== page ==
All posts filed under: story

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Alice

“Where are we going? I’ve never been down this way before…” “When you’re in class do you understand what’s going on?” “Yes. … When the teacher asks a question I’m usually the first one with my hand up.” “Yeah – but do you really understand what’s happening? I’m just wondering if you’re slow… because right now you don’t seem to understand what’s going on. We are going down the 15. The 15 is another way to San Diego.” Mortified and hurt I sat quietly. I didn’t know that Temecula was not along the 5. The girl intent on making me feel like a fool was my best friend Alice. Alice and I became friends at a time when my heart was aching and raw. My long-time boyfriend had just left me. Every waking moment was like being lost in a cold, isolated tundra. Tears were always waiting behind my eyes. Weekdays were filled with the business of school and work, but I couldn’t bear weekends alone. Alice was in the same situation. We were drawn …

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Pórtate Bien

The acceptance letters arrived from five California universities. My mother beamed but I dared not share the news with my father. “You have big dreams,” he would say. “It’s not good to dream big because the disappointment in not achieving those aspirations is going to get the best of you. And what good does a college degree bring to a woman? You will marry – fill your house with children and then what? No college degree needed for that.” I signed my acceptance letter with my mother’s blessing. I left for college without my father’s consent. It was Move-In Day, one week before the Fall Quarter commenced. My mother borrowed the neighbor’s Mustang and drove me to the University of California at Riverside. Freshman and returning students unloaded their belongings at the horseshoe-curb in front of the Aberdeen-Inverness Dormitories. Students were accompanied by their families – setting up their rooms, meeting their roommates, touring the campus, buying textbooks and UCR apparel. My mother had scrounged money to purchase the basics for living in a dorm …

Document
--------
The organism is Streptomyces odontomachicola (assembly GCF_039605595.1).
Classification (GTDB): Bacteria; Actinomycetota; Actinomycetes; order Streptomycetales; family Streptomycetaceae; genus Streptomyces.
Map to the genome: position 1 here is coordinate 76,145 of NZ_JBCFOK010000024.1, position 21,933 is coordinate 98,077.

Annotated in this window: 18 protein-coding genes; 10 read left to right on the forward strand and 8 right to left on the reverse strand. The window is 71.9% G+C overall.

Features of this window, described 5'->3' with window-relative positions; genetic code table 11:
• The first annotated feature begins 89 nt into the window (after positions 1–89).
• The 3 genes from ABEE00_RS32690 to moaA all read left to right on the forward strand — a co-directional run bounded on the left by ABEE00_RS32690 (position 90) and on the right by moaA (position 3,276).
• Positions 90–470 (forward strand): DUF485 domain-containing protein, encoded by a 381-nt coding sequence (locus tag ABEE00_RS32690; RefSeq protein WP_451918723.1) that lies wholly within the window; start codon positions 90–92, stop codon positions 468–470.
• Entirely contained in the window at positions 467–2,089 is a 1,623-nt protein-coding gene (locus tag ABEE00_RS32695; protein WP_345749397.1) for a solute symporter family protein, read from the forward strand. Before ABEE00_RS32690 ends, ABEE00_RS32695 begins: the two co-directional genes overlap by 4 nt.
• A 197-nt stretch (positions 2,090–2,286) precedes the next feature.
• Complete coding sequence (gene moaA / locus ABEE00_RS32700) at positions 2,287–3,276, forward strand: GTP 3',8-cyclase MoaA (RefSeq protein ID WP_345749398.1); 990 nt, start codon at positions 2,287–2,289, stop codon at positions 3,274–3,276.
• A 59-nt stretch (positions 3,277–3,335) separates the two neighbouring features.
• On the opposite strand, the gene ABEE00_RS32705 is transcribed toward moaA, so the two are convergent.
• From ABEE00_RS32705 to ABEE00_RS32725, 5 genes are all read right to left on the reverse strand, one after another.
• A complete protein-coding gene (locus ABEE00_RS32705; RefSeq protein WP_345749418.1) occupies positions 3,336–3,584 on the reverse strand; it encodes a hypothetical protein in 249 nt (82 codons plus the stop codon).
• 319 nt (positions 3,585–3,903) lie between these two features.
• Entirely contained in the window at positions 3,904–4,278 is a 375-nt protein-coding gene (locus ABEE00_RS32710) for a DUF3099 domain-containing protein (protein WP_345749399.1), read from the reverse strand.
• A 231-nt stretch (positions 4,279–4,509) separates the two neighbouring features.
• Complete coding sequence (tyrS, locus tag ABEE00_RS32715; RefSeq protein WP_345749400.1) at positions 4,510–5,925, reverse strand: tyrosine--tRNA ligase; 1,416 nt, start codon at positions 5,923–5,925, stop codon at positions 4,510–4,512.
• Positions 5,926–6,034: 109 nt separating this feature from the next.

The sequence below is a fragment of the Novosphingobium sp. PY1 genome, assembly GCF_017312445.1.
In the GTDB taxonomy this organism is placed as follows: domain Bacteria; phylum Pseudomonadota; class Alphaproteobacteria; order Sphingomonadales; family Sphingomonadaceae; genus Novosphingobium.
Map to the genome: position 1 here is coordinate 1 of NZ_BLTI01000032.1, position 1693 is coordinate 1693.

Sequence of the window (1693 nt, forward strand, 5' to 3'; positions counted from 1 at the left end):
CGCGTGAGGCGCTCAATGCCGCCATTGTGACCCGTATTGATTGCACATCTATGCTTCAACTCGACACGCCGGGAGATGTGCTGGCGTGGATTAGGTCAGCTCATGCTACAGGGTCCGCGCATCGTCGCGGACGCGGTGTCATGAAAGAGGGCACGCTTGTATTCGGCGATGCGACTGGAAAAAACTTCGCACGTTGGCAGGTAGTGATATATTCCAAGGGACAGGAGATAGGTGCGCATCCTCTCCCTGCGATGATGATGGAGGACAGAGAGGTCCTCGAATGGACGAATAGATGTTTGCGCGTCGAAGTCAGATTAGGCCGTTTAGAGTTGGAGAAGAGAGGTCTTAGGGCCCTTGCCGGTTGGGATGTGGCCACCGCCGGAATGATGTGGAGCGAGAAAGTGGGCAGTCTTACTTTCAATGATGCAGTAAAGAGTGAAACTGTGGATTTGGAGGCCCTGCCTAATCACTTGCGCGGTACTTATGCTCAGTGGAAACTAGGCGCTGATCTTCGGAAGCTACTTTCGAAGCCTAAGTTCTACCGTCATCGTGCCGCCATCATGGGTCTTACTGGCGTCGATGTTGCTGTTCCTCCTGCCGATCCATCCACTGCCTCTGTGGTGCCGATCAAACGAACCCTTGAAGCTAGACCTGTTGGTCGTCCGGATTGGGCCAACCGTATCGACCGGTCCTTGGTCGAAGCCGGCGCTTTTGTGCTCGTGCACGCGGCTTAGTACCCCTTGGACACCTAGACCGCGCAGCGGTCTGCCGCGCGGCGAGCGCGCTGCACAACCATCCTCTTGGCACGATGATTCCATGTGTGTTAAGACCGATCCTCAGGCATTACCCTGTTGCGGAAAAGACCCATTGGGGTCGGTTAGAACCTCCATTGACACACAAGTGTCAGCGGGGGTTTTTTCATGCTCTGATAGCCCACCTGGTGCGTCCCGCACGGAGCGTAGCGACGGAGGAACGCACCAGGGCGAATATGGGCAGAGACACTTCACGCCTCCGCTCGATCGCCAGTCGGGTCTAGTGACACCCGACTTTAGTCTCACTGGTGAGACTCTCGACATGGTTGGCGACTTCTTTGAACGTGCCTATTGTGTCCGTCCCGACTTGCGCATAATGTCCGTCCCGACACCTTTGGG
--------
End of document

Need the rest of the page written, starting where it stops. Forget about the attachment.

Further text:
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Savannah St.

When I walked into the funeral that day, I wasn’t going to go say goodbye to a loved one. I didn’t even shed a tear. My mom and I attended. I wasn’t too thrilled about it. I felt out of place. I only knew of this young man and what he represented to our community. But here I was. Walking up to Our Lady of Talpa church that night, I imagined bullets coming out of nowhere while mourners fell to the floor. The parking lot was full of low riders, of men and women dressed in perfectly creased Ben Davis pants, sunglasses and Nike Cortez shoes. The church was standing room only. Like so many in our neighborhood, this young man went too soon. But you show up for someone’s funeral regardless of whether you knew him personally. Out of respect. I guess that’s a good enough reason. Savannah was a small street nestled between an elementary school and a park in Boyle Heights. The homes sat on large lots with multiple families sharing a …

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The Rabbit Died